First image from NASA's Webb telescope is our deepest view of the universe

The newly released full-colour image highlights a stunning collection of ancient galaxies—and heralds a new age for astronomy.

By Nadia Drake
Published 12 Jul 2022, 09:31 BST
Webb First_2
The first deep-field image taken by the James Webb Space Telescope shows galaxies from the early universe, magnified by a galactic cluster in the foreground.
Photograph by Image by NASA, ESA, CSA, and STScI

After a million-mile journey into space, NASA’s newest flagship observatory, the James Webb Space Telescope, has captured its first suite of full-colour images of the universe. And in a special preview event on 11 July, U.S. President Joe Biden unveiled one of them, in which hundreds—if not thousands—of distant galaxies dapple an inky cosmic sea.

“It’s a new window into the history of our universe,” Biden said during the event. “And today we’re going to get a glimpse of the first light to shine through that window.”

The picture is JWST’s first shot at what astronomers call a deep-field image, when the telescope takes a long look at a tiny patch of space, collecting dim light and revealing extremely distant objects. As seen through the instrument’s sharp, infrared eye, that little patch is populated by swirling, glowing, gorgeous galaxies, some of which existed more than 13 billion years ago, when the universe was still a toddler.

“You do see the deepest view of the universe, ever, in that picture,” says NASA’s Thomas Zurbuchen, associate administrator of the science mission directorate.

At least four additional images will be released on 12 July, offering new views of colliding galaxies, the final exhales of a dying star, a massive stellar nursery, and the spectrum of an alien world.

In one of the first images captured by NASA’s James Webb Telescope during its testing phase, a handful of stars, distinguished by their diffraction spikes, shine amidst thousands of faint galaxies, some in the nearby universe, but many more in the distant universe.
Photograph by Image by NASA, CSA, and FGS team

Launched on December 25, 2021, JWST is the most powerful telescope to ever take flight. When scientists first envisioned it decades ago, they imagined a telescope that would be able to peer back to the earliest beginnings of the universe, when the first stars and galaxies were emerging from the cosmic murk. To do that, the $10-billion (£8.4 billion)  observatory sees the sky in infrared light, or wavelengths that are slightly longer than what human eyes can perceive. Once the images are on the ground, they’re coloured using a palette that corresponds to the different infrared wavelengths.

Over the years, multiple delays, mistakes during assembly, budget overruns, and an ongoing controversy about the man for whom the telescope is named plagued JWST’s journey to space. But once there, the telescope successfully performed a complex deployment routine with hundreds of tricky steps. The observatory’s 21-foot-diameter mirror unfolded, a multi-layer sunshield unfurled, and the instruments cooled to nearly absolute zero.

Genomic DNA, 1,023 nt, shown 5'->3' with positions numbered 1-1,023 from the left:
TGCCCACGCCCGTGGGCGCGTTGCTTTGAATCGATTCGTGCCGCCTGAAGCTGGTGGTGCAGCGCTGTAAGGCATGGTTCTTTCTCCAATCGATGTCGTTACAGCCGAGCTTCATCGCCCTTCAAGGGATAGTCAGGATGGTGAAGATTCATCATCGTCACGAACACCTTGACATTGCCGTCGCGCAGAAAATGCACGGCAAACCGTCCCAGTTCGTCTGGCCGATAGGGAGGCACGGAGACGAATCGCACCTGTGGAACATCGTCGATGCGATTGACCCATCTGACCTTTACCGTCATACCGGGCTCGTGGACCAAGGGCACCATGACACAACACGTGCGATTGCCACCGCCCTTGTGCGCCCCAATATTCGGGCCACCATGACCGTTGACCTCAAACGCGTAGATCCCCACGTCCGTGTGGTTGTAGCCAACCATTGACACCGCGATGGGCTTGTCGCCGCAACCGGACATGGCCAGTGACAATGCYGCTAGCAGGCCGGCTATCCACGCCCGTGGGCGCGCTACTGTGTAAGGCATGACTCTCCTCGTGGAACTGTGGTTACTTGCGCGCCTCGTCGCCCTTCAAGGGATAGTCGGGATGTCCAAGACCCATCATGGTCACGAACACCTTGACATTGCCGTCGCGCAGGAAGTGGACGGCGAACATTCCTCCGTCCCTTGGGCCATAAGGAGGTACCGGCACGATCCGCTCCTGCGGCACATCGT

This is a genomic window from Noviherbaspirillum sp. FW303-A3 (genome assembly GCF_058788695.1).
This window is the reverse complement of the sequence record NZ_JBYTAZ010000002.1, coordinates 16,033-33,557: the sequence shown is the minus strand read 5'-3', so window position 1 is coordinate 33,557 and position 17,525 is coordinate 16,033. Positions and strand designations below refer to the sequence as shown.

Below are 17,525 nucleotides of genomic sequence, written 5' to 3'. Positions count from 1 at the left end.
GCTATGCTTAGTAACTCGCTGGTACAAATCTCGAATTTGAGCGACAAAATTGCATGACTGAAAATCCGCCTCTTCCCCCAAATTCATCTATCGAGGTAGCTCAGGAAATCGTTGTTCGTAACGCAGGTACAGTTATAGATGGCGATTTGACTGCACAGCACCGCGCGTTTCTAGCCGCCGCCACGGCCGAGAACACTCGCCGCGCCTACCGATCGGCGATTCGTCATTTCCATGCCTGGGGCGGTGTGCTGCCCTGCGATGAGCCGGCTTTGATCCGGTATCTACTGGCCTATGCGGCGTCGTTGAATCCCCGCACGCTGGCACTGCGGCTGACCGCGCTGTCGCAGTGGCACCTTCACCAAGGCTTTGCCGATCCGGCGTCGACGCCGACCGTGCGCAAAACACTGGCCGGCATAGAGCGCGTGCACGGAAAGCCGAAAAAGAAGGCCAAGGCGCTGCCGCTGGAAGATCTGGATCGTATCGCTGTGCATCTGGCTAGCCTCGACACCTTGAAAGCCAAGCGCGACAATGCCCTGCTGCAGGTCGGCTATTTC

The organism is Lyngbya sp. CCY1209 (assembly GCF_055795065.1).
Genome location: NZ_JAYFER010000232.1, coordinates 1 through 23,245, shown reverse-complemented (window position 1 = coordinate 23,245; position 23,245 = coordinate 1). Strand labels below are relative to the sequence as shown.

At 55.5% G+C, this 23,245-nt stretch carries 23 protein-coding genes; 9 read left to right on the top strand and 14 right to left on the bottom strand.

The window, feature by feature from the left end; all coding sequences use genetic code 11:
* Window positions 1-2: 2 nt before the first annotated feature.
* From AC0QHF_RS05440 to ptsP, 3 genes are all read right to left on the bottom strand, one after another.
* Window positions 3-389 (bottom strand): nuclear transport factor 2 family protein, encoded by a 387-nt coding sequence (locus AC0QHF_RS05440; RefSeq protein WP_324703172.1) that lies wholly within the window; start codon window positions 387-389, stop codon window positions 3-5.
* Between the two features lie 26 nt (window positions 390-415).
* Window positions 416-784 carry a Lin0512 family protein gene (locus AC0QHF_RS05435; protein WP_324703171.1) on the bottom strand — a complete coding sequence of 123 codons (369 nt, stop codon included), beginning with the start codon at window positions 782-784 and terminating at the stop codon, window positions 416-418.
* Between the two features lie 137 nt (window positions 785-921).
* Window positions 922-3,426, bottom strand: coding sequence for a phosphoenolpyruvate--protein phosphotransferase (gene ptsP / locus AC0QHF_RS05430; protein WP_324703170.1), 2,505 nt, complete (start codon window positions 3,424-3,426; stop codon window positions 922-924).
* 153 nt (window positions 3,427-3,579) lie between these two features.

Now, with these first images in hand, it’s clear that JWST is working perhaps even better than expected—and that its next 20 years of science operations will be stuffed with surprises.

A look back in time

The first deep-field image is in some ways, analogous to travelling through time. It offers a glimpse of the distant past, when early galaxies were just growing up.

Zurbuchen describes it as an “action shot” because the light from those seemingly countless background galaxies is amplified and distorted by the immense gravity of a galactic cluster—called SMACS 0723—in the foreground. That massive cluster, which is four billion light-years away from Earth, acts like a magnifying lens, allowing the light from extremely old, much more distant galaxies to pop into view.

“It’s clear that the light finds a really complex way to us,” Zurbuchen says. “I think it’s almost overwhelmingly beautiful, knowing that the photons you’re imaging here have been in space, on the way to this camera, for over 13 billion years. I think it just takes your breath away.”

This isn’t the first time scientists have aimed a telescope at a patch of space and waited to see what turned up. In 1995 the Hubble Space Telescope stared at a seemingly empty patch of sky for a hundred hours. That effort produced one of the most revolutionary images in science: a galaxy-studded pocket of space that profoundly altered conceptions of how the universe is populated.

Hubble continued to produce deeper and deeper images, stretching the capability of the telescope to see into the early universe. Similarly, JWST will produce ever-deeper snapshots of the cosmos, coaxing secrets from the darkness and unveiling realities that humans have never seen before—and maybe never even imagined.

“Now we enter a new phase of scientific discovery. Building on the legacy of Hubble, the James Webb Space Telescope allows us to see deeper into space than ever before, and in stunning clarity,” Vice President Kamala Harris, chair of the National Space Council, said during the briefing. “It will enhance what we know about the origins of our universe, our solar system, and possibly life itself.”

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